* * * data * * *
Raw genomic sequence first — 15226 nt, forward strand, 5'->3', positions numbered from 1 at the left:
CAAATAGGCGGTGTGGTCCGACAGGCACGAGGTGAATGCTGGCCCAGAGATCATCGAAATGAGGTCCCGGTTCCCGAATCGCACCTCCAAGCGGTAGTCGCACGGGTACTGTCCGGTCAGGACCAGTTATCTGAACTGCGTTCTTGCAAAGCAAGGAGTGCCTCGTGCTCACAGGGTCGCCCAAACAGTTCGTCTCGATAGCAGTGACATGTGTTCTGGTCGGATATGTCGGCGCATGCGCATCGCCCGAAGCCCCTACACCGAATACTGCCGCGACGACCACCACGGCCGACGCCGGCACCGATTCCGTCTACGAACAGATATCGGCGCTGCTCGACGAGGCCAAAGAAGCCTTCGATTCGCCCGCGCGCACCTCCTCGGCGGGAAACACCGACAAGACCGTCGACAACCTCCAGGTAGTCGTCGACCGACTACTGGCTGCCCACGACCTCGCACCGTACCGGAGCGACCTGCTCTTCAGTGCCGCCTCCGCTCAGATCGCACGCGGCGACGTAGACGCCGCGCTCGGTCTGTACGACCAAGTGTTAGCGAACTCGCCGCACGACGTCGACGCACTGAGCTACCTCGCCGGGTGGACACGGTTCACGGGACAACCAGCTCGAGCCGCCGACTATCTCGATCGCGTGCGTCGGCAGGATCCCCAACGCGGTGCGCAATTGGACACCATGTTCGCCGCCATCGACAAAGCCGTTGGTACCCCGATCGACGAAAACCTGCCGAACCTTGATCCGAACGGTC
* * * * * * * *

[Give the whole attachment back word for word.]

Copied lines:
Raw genomic sequence first — 15226 nt, forward strand, 5'->3', positions numbered from 1 at the left:
CAAATAGGCGGTGTGGTCCGACAGGCACGAGGTGAATGCTGGCCCAGAGATCATCGAAATGAGGTCCCGGTTCCCGAATCGCACCTCCAAGCGGTAGTCGCACGGGTACTGTCCGGTCAGGACCAGTTATCTGAACTGCGTTCTTGCAAAGCAAGGAGTGCCTCGTGCTCACAGGGTCGCCCAAACAGTTCGTCTCGATAGCAGTGACATGTGTTCTGGTCGGATATGTCGGCGCATGCGCATCGCCCGAAGCCCCTACACCGAATACTGCCGCGACGACCACCACGGCCGACGCCGGCACCGATTCCGTCTACGAACAGATATCGGCGCTGCTCGACGAGGCCAAAGAAGCCTTCGATTCGCCCGCGCGCACCTCCTCGGCGGGAAACACCGACAAGACCGTCGACAACCTCCAGGTAGTCGTCGACCGACTACTGGCTGCCCACGACCTCGCACCGTACCGGAGCGACCTGCTCTTCAGTGCCGCCTCCGCTCAGATCGCACGCGGCGACGTAGACGCCGCGCTCGGTCTGTACGACCAAGTGTTAGCGAACTCGCCGCACGACGTCGACGCACTGAGCTACCTCGCCGGGTGGACACGGTTCACGGGACAACCAGCTCGAGCCGCCGACTATCTCGATCGCGTGCGTCGGCAGGATCCCCAACGCGGTGCGCAATTGGACACCATGTTCGCCGCCATCGACAAAGCCGTTGGTACCCCGATCGACGAAAACCTGCCGAACCTTGATCCGAACGGTC